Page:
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Re: vortex tube for static gap cooling

Original poster: "Jim Lux by way of Terry Fritz <twftesla-at-uswest-dot-net>" <jimlux-at-earthlink-dot-net>

I've used them a over the years in wwo basic applications: cooling machine
tools (where you have copious, free compressed air, it's a handy way to
blow really cold air on the mill cutter) and cooling electrical enclosures
(instead of a small airconditioner).  They take a LOT of compressed air,
but in some settings, you have lots of compressed air, and you don't want
to use electrical power for some reason.  If you are interested in cooling
stuff, it is more energy efficient, usually, to run a conventional
refrigeration unit with an electrically or mechanically driven compressor,
and use that to cool some convenient working fluid.

They can also make hot air, which is kind of handy sometimes, too.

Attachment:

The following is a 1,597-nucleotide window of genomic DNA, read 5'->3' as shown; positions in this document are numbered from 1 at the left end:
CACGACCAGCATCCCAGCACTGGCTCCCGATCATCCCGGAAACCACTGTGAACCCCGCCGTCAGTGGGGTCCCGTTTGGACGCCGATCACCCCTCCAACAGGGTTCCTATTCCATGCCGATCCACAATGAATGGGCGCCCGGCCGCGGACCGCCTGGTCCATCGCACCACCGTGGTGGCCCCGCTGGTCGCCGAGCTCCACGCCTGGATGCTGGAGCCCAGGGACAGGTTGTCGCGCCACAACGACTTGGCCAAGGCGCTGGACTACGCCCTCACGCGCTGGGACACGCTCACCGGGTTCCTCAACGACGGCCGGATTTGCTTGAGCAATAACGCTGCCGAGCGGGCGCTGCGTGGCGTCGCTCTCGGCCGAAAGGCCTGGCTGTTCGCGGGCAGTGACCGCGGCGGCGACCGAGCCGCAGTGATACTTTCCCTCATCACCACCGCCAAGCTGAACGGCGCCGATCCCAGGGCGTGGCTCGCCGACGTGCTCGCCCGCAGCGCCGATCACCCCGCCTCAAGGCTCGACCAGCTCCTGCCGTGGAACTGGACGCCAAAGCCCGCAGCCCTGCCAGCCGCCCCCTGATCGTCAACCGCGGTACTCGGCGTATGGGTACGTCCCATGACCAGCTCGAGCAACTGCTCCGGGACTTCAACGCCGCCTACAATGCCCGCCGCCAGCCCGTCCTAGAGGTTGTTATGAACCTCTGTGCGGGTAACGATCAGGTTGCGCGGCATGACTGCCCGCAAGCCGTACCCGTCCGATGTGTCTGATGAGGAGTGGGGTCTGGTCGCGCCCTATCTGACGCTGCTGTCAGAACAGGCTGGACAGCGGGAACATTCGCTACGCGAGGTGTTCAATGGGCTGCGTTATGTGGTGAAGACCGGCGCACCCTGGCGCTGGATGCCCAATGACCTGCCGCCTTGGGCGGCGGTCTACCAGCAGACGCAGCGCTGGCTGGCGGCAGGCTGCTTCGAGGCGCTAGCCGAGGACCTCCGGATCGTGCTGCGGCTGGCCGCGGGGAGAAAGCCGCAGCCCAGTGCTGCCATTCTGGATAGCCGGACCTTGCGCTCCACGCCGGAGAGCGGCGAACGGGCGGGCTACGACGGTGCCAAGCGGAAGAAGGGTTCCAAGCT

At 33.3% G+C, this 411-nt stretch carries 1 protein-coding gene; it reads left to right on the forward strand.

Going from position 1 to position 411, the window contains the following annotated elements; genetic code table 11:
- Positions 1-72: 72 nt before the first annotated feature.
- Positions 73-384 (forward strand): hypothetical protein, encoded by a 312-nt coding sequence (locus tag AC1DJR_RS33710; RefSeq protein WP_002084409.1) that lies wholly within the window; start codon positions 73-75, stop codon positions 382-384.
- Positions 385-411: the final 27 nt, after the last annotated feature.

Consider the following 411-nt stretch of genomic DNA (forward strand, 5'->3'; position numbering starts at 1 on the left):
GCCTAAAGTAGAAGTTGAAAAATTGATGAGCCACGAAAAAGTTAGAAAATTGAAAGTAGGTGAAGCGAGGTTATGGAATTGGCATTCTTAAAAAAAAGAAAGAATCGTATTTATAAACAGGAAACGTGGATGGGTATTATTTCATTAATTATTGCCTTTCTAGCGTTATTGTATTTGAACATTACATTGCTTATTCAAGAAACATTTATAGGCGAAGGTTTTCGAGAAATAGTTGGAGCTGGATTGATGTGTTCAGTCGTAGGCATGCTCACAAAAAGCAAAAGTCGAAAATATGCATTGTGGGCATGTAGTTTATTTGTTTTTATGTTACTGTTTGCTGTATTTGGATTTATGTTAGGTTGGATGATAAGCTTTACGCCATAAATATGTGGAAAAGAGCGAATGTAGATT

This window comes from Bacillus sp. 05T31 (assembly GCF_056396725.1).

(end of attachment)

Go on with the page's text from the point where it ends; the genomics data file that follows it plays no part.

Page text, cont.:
They also have NO moving parts and essentially never wear out (unlike
mechanical refrigeration).

Tesla list wrote:
> Original poster: "Bob Thaden by way of Terry Fritz <twftesla-at-uswest-dot-net>"
> I wonder if anyone has experimented with "Hilsch" Vortex Tubes.
> They seem like a great way to cool static spark gaps.  It doesn't
> have the problem of water cooling.   All you need is a compressor.
> The 'Amateur Scientist' book by C.L. Stong showed how to make one
> (link below).
> http://www.visi-dot-com/~darus/hilsch/     Stong's Amateur Scientist
> http://www.arizonavortex-dot-com/    about $100-120
> http://www.artxltd-dot-com/vortex/principle.shtml   starting at $98.00
> http://www.montagar-dot-com/~patj/hilmnu.htm   (note Sci.Am thread)
> -bob from Austin